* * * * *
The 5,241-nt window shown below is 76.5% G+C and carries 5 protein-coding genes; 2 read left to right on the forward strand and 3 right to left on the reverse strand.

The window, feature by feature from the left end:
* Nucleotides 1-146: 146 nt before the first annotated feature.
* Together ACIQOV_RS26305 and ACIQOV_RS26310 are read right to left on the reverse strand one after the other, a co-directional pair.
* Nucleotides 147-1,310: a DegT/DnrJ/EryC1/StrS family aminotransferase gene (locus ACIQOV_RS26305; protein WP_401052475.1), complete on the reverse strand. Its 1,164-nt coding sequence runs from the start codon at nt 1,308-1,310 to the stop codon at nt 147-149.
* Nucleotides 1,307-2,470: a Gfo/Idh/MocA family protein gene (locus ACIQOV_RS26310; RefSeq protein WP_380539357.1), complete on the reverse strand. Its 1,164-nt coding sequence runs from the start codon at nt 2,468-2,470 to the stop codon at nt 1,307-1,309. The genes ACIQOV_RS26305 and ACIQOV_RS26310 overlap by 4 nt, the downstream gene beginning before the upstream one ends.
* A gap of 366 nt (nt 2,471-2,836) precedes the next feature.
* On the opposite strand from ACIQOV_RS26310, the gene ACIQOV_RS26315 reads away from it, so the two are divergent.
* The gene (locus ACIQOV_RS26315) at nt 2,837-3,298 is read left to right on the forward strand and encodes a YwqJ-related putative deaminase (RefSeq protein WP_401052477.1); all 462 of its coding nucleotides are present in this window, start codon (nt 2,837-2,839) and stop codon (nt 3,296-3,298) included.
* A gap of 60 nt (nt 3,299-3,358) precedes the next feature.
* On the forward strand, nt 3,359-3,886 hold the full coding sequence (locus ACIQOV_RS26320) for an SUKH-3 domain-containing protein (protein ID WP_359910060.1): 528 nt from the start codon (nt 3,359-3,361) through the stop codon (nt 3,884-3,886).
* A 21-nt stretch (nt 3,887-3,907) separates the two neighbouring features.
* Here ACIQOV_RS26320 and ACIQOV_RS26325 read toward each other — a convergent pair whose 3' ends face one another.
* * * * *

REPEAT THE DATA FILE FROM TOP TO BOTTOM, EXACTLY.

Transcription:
The 5,241-nt window shown below is 76.5% G+C and carries 5 protein-coding genes; 2 read left to right on the forward strand and 3 right to left on the reverse strand.

The window, feature by feature from the left end:
* Nucleotides 1-146: 146 nt before the first annotated feature.
* Together ACIQOV_RS26305 and ACIQOV_RS26310 are read right to left on the reverse strand one after the other, a co-directional pair.
* Nucleotides 147-1,310: a DegT/DnrJ/EryC1/StrS family aminotransferase gene (locus ACIQOV_RS26305; protein WP_401052475.1), complete on the reverse strand. Its 1,164-nt coding sequence runs from the start codon at nt 1,308-1,310 to the stop codon at nt 147-149.
* Nucleotides 1,307-2,470: a Gfo/Idh/MocA family protein gene (locus ACIQOV_RS26310; RefSeq protein WP_380539357.1), complete on the reverse strand. Its 1,164-nt coding sequence runs from the start codon at nt 2,468-2,470 to the stop codon at nt 1,307-1,309. The genes ACIQOV_RS26305 and ACIQOV_RS26310 overlap by 4 nt, the downstream gene beginning before the upstream one ends.
* A gap of 366 nt (nt 2,471-2,836) precedes the next feature.
* On the opposite strand from ACIQOV_RS26310, the gene ACIQOV_RS26315 reads away from it, so the two are divergent.
* The gene (locus ACIQOV_RS26315) at nt 2,837-3,298 is read left to right on the forward strand and encodes a YwqJ-related putative deaminase (RefSeq protein WP_401052477.1); all 462 of its coding nucleotides are present in this window, start codon (nt 2,837-2,839) and stop codon (nt 3,296-3,298) included.
* A gap of 60 nt (nt 3,299-3,358) precedes the next feature.
* On the forward strand, nt 3,359-3,886 hold the full coding sequence (locus ACIQOV_RS26320) for an SUKH-3 domain-containing protein (protein ID WP_359910060.1): 528 nt from the start codon (nt 3,359-3,361) through the stop codon (nt 3,884-3,886).
* A 21-nt stretch (nt 3,887-3,907) separates the two neighbouring features.
* Here ACIQOV_RS26320 and ACIQOV_RS26325 read toward each other — a convergent pair whose 3' ends face one another.